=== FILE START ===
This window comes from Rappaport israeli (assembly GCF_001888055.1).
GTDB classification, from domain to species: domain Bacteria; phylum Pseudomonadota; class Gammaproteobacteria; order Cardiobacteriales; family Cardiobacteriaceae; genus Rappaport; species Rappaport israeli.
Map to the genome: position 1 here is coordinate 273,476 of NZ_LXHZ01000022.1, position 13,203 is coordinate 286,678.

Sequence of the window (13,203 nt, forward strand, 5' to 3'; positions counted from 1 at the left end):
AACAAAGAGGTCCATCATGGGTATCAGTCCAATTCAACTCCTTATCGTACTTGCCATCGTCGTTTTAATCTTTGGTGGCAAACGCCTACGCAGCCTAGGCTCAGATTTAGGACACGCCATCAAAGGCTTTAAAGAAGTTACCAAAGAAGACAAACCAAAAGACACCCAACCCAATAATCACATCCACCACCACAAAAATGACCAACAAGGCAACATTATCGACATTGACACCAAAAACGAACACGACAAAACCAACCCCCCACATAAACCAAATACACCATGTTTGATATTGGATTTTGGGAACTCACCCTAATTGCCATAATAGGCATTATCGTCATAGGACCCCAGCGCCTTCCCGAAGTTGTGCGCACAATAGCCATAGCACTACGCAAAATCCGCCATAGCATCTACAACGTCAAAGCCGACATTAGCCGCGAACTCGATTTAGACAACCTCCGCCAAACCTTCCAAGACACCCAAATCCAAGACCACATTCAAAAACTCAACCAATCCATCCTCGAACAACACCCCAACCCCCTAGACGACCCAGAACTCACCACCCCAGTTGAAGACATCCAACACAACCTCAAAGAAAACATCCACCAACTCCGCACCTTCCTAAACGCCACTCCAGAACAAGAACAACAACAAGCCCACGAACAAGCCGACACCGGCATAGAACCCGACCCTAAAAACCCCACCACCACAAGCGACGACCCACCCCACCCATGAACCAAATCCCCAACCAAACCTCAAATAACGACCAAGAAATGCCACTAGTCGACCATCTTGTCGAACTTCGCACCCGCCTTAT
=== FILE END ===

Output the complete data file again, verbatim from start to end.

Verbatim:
This window comes from Rappaport israeli (assembly GCF_001888055.1).
GTDB classification, from domain to species: domain Bacteria; phylum Pseudomonadota; class Gammaproteobacteria; order Cardiobacteriales; family Cardiobacteriaceae; genus Rappaport; species Rappaport israeli.
Map to the genome: position 1 here is coordinate 273,476 of NZ_LXHZ01000022.1, position 13,203 is coordinate 286,678.

Sequence of the window (13,203 nt, forward strand, 5' to 3'; positions counted from 1 at the left end):
AACAAAGAGGTCCATCATGGGTATCAGTCCAATTCAACTCCTTATCGTACTTGCCATCGTCGTTTTAATCTTTGGTGGCAAACGCCTACGCAGCCTAGGCTCAGATTTAGGACACGCCATCAAAGGCTTTAAAGAAGTTACCAAAGAAGACAAACCAAAAGACACCCAACCCAATAATCACATCCACCACCACAAAAATGACCAACAAGGCAACATTATCGACATTGACACCAAAAACGAACACGACAAAACCAACCCCCCACATAAACCAAATACACCATGTTTGATATTGGATTTTGGGAACTCACCCTAATTGCCATAATAGGCATTATCGTCATAGGACCCCAGCGCCTTCCCGAAGTTGTGCGCACAATAGCCATAGCACTACGCAAAATCCGCCATAGCATCTACAACGTCAAAGCCGACATTAGCCGCGAACTCGATTTAGACAACCTCCGCCAAACCTTCCAAGACACCCAAATCCAAGACCACATTCAAAAACTCAACCAATCCATCCTCGAACAACACCCCAACCCCCTAGACGACCCAGAACTCACCACCCCAGTTGAAGACATCCAACACAACCTCAAAGAAAACATCCACCAACTCCGCACCTTCCTAAACGCCACTCCAGAACAAGAACAACAACAAGCCCACGAACAAGCCGACACCGGCATAGAACCCGACCCTAAAAACCCCACCACCACAAGCGACGACCCACCCCACCCATGAACCAAATCCCCAACCAAACCTCAAATAACGACCAAGAAATGCCACTAGTCGACCATCTTGTCGAACTTCGCACCCGCCTTAT